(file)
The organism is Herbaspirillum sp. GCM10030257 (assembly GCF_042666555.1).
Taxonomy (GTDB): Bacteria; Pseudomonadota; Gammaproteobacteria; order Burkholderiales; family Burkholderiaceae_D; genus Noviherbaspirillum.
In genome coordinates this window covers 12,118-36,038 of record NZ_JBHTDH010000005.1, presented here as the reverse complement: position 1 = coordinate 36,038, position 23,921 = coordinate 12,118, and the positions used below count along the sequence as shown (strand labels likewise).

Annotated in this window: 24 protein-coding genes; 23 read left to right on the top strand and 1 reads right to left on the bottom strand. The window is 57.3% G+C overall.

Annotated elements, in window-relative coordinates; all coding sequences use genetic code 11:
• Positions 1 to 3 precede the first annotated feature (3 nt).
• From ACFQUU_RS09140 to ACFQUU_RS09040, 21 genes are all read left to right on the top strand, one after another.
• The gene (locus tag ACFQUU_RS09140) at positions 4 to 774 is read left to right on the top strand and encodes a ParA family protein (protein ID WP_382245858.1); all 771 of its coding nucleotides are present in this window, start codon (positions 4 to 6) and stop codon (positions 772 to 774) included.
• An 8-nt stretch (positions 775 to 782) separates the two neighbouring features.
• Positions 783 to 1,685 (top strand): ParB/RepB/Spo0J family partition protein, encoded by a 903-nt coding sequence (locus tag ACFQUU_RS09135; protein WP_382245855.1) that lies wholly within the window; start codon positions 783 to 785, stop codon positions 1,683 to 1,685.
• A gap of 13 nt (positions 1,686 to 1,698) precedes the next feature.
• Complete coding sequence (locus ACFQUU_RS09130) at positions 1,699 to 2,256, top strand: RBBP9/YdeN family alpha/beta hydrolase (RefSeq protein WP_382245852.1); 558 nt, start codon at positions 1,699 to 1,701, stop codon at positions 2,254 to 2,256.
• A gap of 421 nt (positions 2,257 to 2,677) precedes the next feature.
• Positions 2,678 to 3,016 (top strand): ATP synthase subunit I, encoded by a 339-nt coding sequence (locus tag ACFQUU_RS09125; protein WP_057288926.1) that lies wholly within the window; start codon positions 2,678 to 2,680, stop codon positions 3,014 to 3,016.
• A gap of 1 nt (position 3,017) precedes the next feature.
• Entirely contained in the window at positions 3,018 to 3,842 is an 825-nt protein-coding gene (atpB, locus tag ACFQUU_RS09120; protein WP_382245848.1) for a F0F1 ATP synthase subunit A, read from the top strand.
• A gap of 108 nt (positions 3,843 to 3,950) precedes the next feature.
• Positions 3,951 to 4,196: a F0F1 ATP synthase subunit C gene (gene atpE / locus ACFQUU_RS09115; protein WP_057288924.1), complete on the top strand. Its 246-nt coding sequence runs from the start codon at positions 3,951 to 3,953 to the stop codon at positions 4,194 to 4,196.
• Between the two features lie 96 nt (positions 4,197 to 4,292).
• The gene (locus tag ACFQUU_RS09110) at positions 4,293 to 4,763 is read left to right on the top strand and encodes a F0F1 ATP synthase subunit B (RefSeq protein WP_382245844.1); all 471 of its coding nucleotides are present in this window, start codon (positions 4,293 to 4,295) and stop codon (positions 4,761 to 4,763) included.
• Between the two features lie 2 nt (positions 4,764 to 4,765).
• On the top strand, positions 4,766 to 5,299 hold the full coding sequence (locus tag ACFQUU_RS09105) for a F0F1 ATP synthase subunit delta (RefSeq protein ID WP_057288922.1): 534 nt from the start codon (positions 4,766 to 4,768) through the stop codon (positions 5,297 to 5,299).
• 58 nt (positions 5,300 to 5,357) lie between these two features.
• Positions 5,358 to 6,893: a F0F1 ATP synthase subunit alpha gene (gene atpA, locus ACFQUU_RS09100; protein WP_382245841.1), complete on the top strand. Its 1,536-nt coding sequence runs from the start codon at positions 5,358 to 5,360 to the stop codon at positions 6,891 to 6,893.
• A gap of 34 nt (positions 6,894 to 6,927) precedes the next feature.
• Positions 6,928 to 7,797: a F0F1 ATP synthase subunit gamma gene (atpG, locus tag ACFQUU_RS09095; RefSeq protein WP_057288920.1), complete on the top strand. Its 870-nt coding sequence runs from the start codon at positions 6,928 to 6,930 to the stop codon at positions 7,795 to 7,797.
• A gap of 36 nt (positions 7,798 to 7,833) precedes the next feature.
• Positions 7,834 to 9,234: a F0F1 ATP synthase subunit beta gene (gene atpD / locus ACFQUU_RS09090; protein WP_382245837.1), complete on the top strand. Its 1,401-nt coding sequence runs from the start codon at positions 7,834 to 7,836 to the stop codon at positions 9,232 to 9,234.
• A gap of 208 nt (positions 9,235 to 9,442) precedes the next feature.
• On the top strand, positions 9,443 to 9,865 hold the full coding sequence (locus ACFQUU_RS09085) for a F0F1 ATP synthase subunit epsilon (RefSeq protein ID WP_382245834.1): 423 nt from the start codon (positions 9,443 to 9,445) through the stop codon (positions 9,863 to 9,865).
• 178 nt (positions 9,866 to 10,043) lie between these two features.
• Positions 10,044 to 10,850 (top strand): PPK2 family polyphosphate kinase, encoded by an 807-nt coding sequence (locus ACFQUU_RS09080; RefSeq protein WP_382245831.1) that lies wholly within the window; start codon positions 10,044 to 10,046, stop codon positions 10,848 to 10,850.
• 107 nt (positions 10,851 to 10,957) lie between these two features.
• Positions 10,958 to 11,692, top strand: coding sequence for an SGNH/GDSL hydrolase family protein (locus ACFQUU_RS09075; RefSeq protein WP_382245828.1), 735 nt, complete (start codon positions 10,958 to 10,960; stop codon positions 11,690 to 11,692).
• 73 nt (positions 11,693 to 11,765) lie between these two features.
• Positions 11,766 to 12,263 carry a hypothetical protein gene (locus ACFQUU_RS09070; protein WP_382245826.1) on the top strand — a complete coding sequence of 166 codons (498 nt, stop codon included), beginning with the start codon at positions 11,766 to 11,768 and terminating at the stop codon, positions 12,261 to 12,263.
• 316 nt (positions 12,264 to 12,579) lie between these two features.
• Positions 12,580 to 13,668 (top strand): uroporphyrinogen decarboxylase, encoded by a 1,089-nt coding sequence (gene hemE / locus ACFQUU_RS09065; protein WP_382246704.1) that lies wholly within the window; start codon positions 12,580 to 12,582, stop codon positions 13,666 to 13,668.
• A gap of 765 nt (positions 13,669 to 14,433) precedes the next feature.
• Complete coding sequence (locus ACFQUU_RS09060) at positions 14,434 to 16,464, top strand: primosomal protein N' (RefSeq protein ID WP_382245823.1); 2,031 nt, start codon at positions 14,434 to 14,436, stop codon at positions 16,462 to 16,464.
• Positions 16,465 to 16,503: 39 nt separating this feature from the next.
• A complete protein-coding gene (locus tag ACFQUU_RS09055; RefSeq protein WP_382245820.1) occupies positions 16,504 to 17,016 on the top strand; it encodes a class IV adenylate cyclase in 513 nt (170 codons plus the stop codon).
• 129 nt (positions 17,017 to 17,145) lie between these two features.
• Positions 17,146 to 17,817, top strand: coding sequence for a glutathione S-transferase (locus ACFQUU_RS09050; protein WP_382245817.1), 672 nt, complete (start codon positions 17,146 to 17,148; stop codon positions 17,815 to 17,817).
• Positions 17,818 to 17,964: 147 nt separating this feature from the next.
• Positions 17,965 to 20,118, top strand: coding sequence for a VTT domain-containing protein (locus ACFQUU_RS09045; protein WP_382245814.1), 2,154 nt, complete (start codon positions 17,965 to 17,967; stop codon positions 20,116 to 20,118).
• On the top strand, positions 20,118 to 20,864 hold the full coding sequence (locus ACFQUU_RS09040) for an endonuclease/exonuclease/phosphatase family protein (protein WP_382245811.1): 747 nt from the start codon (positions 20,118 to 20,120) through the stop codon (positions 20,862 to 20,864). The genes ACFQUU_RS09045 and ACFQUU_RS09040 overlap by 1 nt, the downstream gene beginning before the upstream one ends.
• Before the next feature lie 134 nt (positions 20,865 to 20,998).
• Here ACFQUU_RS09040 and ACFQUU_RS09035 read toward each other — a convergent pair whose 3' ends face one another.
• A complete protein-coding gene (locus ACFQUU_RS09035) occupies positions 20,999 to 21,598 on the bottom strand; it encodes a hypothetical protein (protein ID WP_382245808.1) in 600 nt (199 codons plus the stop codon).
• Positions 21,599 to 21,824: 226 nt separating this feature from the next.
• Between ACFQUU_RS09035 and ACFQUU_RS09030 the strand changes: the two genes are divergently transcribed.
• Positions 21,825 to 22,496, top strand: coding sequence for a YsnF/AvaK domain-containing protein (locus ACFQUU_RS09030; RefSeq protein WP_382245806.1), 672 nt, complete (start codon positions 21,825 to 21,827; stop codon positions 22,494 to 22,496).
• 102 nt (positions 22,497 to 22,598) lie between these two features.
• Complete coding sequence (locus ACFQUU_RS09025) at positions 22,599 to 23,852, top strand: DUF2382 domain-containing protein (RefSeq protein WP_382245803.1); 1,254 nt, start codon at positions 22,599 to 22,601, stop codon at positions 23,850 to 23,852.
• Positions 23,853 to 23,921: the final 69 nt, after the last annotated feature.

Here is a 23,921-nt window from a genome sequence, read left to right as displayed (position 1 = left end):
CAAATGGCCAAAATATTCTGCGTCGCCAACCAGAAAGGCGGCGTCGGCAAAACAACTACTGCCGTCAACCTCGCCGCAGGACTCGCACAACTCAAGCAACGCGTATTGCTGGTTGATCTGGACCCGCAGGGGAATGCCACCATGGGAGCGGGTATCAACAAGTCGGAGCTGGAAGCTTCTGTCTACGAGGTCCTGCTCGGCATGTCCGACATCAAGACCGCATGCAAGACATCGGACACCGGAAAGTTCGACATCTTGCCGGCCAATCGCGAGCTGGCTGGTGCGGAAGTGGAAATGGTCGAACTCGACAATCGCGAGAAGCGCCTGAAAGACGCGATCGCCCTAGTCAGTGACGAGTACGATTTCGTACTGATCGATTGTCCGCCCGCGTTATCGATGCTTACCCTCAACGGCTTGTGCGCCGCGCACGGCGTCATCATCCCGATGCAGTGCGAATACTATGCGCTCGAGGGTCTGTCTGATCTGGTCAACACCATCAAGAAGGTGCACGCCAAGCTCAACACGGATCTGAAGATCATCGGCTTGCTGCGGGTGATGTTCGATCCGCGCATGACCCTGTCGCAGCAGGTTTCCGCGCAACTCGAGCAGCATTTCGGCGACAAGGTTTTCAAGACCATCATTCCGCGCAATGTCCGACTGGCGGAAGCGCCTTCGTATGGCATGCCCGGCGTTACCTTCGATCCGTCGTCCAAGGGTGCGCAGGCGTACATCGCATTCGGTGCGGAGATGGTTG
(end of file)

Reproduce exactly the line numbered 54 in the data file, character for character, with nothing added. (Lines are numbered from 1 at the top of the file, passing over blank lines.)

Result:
• 102 nt (positions 22,497 to 22,598) lie between these two features.